I don’t know how about you, but I find this very disappointing: every time I research a product that seems to meet my expectations according to the label and producer’s promises (+ it doesn’t contain harmful ingredients which I just do not tolerate), it is not cruelty free or it contains silicones, which aren’t considered as toxic by the law, but I do not think they are the best for your skin either. How to recognize real, 100% organic products? You’ll find the response few paragraphs bellow, but first let me explain why I do not think silicones should be considered organic or safe at all.
Why are silicones not the best choice?
First of all, I must emphasize that generally silicones are considered as low hazard for your skin which means “safe”. There is no prove that they cause cancer. However, when used daily, they may accumulate in your body and this is not good news. Also some of them, like siloxanes, according to Health Canada are harmful for the environment. Now, let’s say your cream or lotion contains harmful for environment ingredients and you spread them over your body, and according to most sources they are safe for your skin, but not safe for the environment… Not sure how you feel about it, but I am not willing to experiment on my skin.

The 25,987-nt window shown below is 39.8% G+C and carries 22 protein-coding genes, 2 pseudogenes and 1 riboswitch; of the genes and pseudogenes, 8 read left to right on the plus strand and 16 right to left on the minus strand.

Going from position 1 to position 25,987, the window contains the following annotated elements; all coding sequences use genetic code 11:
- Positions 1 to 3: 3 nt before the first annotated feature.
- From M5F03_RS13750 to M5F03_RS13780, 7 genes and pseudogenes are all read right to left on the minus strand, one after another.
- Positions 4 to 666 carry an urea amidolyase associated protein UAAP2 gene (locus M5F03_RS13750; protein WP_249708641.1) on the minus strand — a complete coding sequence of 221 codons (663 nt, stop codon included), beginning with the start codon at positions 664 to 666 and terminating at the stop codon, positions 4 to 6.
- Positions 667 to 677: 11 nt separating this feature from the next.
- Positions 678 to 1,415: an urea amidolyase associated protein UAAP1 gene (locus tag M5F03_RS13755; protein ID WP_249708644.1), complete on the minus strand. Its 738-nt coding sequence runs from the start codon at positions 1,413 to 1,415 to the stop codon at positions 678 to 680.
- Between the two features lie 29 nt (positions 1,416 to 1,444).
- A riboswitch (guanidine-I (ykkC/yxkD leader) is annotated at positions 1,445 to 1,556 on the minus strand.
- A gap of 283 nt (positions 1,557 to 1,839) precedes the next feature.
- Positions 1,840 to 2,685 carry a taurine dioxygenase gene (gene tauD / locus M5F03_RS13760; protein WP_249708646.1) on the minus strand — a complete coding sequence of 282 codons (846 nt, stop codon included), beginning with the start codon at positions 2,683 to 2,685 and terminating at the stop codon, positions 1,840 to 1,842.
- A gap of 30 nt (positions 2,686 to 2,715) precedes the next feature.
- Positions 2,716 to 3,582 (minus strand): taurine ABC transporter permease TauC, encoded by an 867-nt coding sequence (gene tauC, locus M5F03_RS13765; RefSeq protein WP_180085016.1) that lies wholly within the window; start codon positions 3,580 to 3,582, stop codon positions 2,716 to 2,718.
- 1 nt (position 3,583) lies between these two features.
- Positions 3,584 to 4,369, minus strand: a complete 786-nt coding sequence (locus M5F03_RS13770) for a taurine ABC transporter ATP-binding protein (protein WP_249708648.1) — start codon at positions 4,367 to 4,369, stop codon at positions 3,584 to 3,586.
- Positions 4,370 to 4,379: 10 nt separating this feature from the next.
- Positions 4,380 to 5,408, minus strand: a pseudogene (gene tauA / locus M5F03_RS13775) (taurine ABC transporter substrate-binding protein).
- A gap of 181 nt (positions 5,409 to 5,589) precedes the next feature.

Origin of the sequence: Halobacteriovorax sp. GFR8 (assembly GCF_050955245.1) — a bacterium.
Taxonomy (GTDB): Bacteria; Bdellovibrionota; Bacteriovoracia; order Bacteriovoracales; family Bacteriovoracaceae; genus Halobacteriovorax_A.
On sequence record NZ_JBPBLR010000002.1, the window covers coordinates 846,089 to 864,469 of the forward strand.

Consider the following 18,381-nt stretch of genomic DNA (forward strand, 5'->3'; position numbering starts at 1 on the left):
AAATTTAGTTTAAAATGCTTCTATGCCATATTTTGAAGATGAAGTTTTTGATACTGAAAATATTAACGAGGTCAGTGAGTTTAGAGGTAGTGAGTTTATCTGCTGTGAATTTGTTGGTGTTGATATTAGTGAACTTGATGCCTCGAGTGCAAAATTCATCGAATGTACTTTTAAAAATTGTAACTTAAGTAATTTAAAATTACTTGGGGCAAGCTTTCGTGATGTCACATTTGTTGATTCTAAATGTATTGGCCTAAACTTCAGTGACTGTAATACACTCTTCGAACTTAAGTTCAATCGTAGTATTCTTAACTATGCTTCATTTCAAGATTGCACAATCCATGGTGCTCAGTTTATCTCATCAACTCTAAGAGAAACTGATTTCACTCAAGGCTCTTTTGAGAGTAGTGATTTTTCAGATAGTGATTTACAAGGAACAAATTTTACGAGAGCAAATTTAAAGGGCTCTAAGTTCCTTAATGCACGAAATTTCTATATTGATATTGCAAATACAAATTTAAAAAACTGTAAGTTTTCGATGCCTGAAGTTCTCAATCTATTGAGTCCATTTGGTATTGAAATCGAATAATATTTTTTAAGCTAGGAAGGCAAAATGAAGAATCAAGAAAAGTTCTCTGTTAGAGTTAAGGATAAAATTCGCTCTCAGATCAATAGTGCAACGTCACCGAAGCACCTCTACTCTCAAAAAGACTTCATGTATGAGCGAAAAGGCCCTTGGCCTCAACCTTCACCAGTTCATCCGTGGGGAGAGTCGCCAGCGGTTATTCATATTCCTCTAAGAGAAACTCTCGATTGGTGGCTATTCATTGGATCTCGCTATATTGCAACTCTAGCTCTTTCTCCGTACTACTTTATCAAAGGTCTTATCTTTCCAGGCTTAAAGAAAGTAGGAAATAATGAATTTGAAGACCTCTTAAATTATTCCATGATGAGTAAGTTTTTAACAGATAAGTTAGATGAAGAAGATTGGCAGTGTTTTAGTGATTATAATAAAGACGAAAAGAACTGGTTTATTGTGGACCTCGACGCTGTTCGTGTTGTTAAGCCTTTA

Nowadays silicones become the new normal in most of beauty formulations and you can find them almost everywhere: in skincare products, foundations, primers or even shampoos and hair conditioners. It is also hard to detect them, because they are hidden under many names. You can still do it though: simply read the ingredients list and if the label says any of the words that end:
don’t buy or at least reconsider buying such a product.
Examples of silicones: dimethicone, methicone, polydimethylsiloxane, dimethiconol. If you start checking your cosmetics you may be surprised how many of these names you will find. Do not worry if the majority of the bottles on your bathroom shelves contains silicones – it is always hard to start. Eliminate these cosmetics and little by little replace them with a truly organic, natural brands. Soon, your shelves will be full of organic and safe products.
Both sides have a point
There are diverse opinions and I know some people love the layer of silicone on their skin or hair, because it makes skin & hair look smoother. Honestly – and that’s the thing! – the skin or hair only LOOK smoother. Silicones work outwardly and the layer which they built on the surface does not improve condition of your skin or hair, it only builds a water resistant seal on the surface: this is why you struggle to wash off your make up at the end of the day, this is why your hair seems to be very shiny after washing, but oily at the end of the day. And yes, I must admit that silicone makes your hair smooth and good looking, your foundation application smoother, but these things won’t last forever, not even long – just until next hair or face wash. Here is the question: do you want your skin/hair to look better outwardly only or to look and feel better even without layers of makeup or cream on it?